This means that Congress must not only hold a greater number of hearings, but should also reconsider and reformulate the way in which these hearings are formatted. The traditional time allotted for each member, five minutes, is too often used to make a four-minute speech followed by a question targeted to get them a sound bite back home, with the administration witnesses too often reciprocating by deferring the occasional provocative questions to a written response delivered three months after the hearing.
Congress must develop a hearing format that promotes more productive engagement and elicits better long-term information from both sides of the witness table. Most importantly, Members must attend, participate and follow up on these hearings.
Furthermore, when it comes to matters of national security, Congress remains generally stuck in the Cold War posture to deal with the challenges of the nation-state rather than tackling emerging transnational threats, such as failed states and the effects of global environmental crises. This has been underscored by a number of major national security commissions including the 9/11 commission in 2004, the Silberman-Robb Commission in 2005 and the Commission on the Prevention of Weapons of Mass Destruction Proliferation and Terrorism in 2008.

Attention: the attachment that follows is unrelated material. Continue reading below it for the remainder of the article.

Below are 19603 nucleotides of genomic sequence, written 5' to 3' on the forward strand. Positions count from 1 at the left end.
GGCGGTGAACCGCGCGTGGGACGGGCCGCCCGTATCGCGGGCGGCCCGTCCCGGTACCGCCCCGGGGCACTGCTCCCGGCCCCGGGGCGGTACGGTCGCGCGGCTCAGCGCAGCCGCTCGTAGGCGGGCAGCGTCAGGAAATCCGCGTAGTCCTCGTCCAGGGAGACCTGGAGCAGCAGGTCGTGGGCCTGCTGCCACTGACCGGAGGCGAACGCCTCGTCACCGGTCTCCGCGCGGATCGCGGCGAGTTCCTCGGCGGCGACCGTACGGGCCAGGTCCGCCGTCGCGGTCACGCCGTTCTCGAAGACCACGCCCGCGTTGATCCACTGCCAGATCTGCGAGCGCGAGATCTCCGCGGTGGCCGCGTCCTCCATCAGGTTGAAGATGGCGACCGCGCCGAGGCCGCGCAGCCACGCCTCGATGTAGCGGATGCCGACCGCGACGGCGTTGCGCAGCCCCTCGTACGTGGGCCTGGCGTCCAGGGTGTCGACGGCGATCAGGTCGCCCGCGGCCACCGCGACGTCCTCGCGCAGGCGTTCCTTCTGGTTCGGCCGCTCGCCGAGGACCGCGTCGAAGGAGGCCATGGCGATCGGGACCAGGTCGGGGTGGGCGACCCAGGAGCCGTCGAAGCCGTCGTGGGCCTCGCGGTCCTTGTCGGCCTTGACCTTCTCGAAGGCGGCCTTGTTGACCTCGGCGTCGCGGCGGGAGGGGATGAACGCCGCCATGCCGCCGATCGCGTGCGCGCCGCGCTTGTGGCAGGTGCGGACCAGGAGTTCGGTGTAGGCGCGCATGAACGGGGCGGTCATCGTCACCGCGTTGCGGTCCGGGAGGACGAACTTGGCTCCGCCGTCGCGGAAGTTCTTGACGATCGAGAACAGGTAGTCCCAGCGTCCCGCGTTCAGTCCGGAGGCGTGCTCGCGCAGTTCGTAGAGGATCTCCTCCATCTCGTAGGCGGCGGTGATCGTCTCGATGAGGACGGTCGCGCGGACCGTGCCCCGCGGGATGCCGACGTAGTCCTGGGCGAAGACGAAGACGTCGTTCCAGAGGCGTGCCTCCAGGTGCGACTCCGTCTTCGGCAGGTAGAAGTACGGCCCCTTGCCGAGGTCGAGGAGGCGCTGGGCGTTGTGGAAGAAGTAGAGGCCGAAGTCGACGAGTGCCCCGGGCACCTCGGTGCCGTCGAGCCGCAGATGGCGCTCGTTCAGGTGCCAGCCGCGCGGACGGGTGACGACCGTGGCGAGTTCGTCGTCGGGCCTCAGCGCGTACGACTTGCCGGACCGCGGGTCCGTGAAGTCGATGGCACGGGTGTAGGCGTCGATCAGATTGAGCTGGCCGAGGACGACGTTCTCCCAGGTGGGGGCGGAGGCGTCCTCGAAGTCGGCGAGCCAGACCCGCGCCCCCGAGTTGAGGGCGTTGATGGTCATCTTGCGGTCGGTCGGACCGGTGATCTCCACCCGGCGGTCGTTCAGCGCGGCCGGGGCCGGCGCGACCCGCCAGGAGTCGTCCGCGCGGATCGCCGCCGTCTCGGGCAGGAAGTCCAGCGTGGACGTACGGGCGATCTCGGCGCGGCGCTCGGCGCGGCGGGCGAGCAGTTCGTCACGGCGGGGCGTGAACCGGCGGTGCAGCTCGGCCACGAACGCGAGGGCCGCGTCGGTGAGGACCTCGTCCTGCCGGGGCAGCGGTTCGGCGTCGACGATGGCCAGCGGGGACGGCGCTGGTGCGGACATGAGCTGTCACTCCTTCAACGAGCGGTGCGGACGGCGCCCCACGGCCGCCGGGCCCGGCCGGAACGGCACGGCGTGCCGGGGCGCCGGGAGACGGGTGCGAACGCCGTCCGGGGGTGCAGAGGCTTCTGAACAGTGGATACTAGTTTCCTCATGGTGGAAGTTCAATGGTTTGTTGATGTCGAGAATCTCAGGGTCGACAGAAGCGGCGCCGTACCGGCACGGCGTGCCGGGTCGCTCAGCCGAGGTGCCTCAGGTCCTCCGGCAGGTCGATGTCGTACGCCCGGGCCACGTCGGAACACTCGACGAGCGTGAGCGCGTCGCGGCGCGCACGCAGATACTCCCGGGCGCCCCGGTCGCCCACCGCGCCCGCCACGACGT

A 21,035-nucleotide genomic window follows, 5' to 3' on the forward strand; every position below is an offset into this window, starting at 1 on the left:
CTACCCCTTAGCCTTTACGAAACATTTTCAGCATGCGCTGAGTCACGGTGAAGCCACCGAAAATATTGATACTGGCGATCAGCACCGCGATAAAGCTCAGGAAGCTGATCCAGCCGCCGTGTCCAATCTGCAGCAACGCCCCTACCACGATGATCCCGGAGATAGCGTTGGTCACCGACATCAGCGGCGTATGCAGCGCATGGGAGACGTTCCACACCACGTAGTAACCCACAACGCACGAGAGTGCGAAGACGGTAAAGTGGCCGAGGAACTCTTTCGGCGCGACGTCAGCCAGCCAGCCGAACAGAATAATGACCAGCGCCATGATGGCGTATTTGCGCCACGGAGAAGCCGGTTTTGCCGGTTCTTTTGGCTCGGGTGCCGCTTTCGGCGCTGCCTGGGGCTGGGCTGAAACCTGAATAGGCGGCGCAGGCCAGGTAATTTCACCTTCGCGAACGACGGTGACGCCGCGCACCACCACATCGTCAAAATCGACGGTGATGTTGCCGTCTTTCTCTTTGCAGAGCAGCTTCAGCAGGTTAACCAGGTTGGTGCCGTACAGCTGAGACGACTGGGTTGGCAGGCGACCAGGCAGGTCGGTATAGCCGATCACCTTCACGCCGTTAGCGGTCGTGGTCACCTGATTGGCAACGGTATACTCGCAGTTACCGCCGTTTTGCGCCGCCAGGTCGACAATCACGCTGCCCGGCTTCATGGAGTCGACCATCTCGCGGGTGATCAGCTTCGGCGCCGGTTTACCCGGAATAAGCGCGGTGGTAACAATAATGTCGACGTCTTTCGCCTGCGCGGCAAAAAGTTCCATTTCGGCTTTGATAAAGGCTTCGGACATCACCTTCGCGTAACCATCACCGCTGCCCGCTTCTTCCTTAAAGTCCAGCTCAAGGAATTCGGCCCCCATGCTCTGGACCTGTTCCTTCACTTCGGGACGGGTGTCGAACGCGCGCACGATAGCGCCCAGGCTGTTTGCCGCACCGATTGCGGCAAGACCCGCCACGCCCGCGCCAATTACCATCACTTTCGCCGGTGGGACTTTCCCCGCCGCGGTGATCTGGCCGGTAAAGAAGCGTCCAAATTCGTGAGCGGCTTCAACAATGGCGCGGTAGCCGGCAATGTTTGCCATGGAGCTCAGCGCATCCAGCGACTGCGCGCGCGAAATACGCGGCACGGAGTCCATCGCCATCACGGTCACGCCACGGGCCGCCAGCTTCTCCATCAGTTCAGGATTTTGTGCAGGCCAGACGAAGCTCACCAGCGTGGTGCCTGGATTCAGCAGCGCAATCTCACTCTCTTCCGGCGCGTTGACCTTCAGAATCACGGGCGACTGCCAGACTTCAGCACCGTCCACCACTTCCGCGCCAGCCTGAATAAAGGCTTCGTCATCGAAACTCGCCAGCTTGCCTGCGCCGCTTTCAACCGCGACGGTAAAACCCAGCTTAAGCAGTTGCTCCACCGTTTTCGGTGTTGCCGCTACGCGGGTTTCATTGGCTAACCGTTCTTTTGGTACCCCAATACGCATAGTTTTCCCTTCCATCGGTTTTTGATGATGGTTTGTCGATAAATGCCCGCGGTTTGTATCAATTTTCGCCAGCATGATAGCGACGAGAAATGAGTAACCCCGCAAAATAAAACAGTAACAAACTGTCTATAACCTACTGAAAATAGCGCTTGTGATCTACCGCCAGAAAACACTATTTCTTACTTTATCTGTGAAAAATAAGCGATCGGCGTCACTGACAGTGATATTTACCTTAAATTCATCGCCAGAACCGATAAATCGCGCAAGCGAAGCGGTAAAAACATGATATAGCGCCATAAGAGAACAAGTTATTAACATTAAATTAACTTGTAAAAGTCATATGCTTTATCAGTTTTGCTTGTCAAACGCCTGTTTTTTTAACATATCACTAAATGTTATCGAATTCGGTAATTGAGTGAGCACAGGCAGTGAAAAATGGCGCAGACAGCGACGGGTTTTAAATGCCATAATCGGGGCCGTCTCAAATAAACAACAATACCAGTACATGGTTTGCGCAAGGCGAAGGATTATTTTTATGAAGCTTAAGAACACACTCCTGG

Each of these commissions looked at the cross-cutting and nuanced nature of some of the most pressing threats we face, and they subsequently recommended the need for reorganization across the government. Some of this has been achieved in changes to the organization of the executive branch, yet real change has not been achieved in Congress’ own committee structure.
In particular, the 9/11 commission called for the fusing of authorization and appropriations power for the Intelligence committees. The House made initial progress toward this goal with the creation of the Select Intelligence Oversight Panel. The Senate, however, has much further to go. I hope the 111th Congress will finally embrace this reform and fully implement this proposal.
Congress is now considering a $3.5 trillion budget. Since the legislative session commenced in January they have approved a $785 billion stimulus bill. Another $350 billion TARP funding bill was doled out to banks, and several additional billions are being considered for further investment in the auto industry and to shore up Fannie Mae and Freddie Mac. Money is flowing through our national coffers like never before. Supreme Court Justice Felix Frankfurter once called sunshine the best disinfectant, and it is vital that this Congress and administration shine a bright light on the various elements of the economic recovery packages.
Similar to other periods of crisis in our history, Americans have shown a commendable willingness to collectively do what it takes to help our nation recover and move forward. As citizens sacrifice and send more resources to Washington, Congress needs to ensure that each dollar spent by taxpayers today will provide substantial returns for Americans in the future in the form of enhanced prosperity and security.
Tim Roemer is a former Democratic House Member from Indiana and served on the 9/11 commission. He is currently president of the Center for National Policy.